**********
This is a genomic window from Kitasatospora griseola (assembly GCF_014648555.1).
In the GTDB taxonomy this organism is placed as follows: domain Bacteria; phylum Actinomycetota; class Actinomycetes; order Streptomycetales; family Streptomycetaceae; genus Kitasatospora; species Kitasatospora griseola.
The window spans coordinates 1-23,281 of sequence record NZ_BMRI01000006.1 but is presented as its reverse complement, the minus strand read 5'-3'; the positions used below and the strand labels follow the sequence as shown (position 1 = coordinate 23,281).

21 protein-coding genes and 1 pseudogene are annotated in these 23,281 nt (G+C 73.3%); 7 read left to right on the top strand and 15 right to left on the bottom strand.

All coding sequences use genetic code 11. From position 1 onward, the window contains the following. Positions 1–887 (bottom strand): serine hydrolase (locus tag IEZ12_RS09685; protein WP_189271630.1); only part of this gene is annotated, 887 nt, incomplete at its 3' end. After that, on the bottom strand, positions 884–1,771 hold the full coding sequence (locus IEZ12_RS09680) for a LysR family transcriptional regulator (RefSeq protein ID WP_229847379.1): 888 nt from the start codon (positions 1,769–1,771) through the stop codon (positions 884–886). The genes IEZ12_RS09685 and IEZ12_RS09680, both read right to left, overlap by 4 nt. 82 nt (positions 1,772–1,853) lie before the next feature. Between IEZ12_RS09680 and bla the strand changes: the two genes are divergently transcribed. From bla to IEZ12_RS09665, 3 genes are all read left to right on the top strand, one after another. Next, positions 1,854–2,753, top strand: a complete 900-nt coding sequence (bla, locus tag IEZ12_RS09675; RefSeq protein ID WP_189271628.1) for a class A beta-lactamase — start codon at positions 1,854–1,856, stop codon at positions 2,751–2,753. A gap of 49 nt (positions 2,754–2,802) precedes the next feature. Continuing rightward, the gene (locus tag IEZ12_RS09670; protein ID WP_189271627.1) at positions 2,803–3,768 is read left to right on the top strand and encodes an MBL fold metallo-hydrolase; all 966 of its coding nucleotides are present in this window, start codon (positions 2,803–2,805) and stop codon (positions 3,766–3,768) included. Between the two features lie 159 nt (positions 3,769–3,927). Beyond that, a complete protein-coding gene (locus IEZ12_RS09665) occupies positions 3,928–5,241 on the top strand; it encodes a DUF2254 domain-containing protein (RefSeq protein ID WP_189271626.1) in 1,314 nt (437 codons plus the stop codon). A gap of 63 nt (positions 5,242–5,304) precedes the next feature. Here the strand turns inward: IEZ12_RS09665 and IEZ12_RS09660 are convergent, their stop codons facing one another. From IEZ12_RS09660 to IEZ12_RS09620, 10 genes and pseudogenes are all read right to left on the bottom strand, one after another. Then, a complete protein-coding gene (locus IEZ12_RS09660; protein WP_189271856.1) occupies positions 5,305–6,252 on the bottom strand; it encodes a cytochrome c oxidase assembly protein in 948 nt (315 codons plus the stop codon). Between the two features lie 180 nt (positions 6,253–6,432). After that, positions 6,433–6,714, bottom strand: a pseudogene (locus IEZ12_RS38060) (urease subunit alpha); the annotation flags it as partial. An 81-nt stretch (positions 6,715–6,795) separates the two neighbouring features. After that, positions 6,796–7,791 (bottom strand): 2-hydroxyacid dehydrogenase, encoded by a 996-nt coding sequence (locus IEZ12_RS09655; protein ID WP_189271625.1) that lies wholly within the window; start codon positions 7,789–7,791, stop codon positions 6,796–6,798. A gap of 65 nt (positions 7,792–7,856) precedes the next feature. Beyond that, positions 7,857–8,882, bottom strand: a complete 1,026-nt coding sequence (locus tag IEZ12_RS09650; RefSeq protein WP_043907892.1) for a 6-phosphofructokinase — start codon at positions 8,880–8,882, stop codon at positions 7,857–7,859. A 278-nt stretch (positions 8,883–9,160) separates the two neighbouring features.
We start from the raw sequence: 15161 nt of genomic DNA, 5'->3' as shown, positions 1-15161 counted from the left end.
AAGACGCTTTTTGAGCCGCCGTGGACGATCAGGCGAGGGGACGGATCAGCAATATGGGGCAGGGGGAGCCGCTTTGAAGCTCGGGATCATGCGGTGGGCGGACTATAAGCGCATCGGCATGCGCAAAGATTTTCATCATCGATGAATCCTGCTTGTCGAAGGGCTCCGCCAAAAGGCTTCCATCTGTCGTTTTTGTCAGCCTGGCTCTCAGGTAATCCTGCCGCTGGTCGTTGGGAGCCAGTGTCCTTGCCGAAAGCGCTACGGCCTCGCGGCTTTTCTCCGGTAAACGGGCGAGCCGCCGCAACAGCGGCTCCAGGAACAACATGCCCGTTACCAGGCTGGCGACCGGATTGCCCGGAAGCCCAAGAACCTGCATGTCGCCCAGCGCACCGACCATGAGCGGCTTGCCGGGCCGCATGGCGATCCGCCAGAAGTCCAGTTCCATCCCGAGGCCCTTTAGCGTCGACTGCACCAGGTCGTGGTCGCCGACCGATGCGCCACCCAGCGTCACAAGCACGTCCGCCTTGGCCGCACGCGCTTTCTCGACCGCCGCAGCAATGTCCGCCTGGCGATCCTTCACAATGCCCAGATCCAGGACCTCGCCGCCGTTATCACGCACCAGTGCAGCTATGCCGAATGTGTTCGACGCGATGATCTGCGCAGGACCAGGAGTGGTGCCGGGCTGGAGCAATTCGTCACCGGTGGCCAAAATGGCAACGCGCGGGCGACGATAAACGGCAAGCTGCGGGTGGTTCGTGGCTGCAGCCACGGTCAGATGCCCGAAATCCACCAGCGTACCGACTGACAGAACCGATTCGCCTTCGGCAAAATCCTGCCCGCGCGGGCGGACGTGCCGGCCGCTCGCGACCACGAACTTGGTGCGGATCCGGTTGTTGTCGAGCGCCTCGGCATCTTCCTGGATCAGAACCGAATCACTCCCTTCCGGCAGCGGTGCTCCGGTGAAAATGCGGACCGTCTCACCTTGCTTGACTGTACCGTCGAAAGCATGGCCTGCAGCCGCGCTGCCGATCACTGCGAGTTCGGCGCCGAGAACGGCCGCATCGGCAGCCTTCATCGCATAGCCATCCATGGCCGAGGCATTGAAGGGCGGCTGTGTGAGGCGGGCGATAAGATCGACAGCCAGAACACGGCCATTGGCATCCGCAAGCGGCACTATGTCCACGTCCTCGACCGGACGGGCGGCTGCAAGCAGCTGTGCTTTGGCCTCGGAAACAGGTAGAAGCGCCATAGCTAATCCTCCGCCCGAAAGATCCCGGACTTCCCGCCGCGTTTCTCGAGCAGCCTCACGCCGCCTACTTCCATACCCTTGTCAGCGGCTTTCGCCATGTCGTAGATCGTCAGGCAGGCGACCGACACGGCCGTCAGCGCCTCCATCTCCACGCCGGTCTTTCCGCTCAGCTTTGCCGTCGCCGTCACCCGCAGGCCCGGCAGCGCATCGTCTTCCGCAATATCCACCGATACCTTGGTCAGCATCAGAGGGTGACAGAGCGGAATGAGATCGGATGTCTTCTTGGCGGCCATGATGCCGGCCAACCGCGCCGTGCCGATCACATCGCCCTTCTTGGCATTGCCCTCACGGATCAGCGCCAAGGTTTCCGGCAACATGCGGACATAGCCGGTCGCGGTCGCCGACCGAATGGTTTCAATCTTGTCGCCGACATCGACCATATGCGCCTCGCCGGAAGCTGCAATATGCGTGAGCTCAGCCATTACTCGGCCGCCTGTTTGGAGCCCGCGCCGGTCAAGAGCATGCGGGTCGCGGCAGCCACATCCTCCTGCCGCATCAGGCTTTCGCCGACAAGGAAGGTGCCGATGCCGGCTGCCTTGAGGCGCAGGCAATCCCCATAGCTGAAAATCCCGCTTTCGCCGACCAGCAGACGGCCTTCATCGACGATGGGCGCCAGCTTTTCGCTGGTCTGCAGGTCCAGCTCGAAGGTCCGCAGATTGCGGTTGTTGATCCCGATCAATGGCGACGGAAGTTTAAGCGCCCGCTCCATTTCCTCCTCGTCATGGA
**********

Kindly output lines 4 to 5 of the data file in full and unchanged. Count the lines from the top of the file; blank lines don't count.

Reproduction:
21 protein-coding genes and 1 pseudogene are annotated in these 23,281 nt (G+C 73.3%); 7 read left to right on the top strand and 15 right to left on the bottom strand.

All coding sequences use genetic code 11. From position 1 onward, the window contains the following. Positions 1–887 (bottom strand): serine hydrolase (locus tag IEZ12_RS09685; protein WP_189271630.1); only part of this gene is annotated, 887 nt, incomplete at its 3' end. After that, on the bottom strand, positions 884–1,771 hold the full coding sequence (locus IEZ12_RS09680) for a LysR family transcriptional regulator (RefSeq protein ID WP_229847379.1): 888 nt from the start codon (positions 1,769–1,771) through the stop codon (positions 884–886). The genes IEZ12_RS09685 and IEZ12_RS09680, both read right to left, overlap by 4 nt. 82 nt (positions 1,772–1,853) lie before the next feature. Between IEZ12_RS09680 and bla the strand changes: the two genes are divergently transcribed. From bla to IEZ12_RS09665, 3 genes are all read left to right on the top strand, one after another. Next, positions 1,854–2,753, top strand: a complete 900-nt coding sequence (bla, locus tag IEZ12_RS09675; RefSeq protein ID WP_189271628.1) for a class A beta-lactamase — start codon at positions 1,854–1,856, stop codon at positions 2,751–2,753. A gap of 49 nt (positions 2,754–2,802) precedes the next feature. Continuing rightward, the gene (locus tag IEZ12_RS09670; protein ID WP_189271627.1) at positions 2,803–3,768 is read left to right on the top strand and encodes an MBL fold metallo-hydrolase; all 966 of its coding nucleotides are present in this window, start codon (positions 2,803–2,805) and stop codon (positions 3,766–3,768) included. Between the two features lie 159 nt (positions 3,769–3,927). Beyond that, a complete protein-coding gene (locus IEZ12_RS09665) occupies positions 3,928–5,241 on the top strand; it encodes a DUF2254 domain-containing protein (RefSeq protein ID WP_189271626.1) in 1,314 nt (437 codons plus the stop codon). A gap of 63 nt (positions 5,242–5,304) precedes the next feature. Here the strand turns inward: IEZ12_RS09665 and IEZ12_RS09660 are convergent, their stop codons facing one another. From IEZ12_RS09660 to IEZ12_RS09620, 10 genes and pseudogenes are all read right to left on the bottom strand, one after another. Then, a complete protein-coding gene (locus IEZ12_RS09660; protein WP_189271856.1) occupies positions 5,305–6,252 on the bottom strand; it encodes a cytochrome c oxidase assembly protein in 948 nt (315 codons plus the stop codon). Between the two features lie 180 nt (positions 6,253–6,432). After that, positions 6,433–6,714, bottom strand: a pseudogene (locus IEZ12_RS38060) (urease subunit alpha); the annotation flags it as partial. An 81-nt stretch (positions 6,715–6,795) separates the two neighbouring features. After that, positions 6,796–7,791 (bottom strand): 2-hydroxyacid dehydrogenase, encoded by a 996-nt coding sequence (locus IEZ12_RS09655; protein ID WP_189271625.1) that lies wholly within the window; start codon positions 7,789–7,791, stop codon positions 6,796–6,798. A gap of 65 nt (positions 7,792–7,856) precedes the next feature. Beyond that, positions 7,857–8,882, bottom strand: a complete 1,026-nt coding sequence (locus tag IEZ12_RS09650; RefSeq protein WP_043907892.1) for a 6-phosphofructokinase — start codon at positions 8,880–8,882, stop codon at positions 7,857–7,859. A 278-nt stretch (positions 8,883–9,160) separates the two neighbouring features.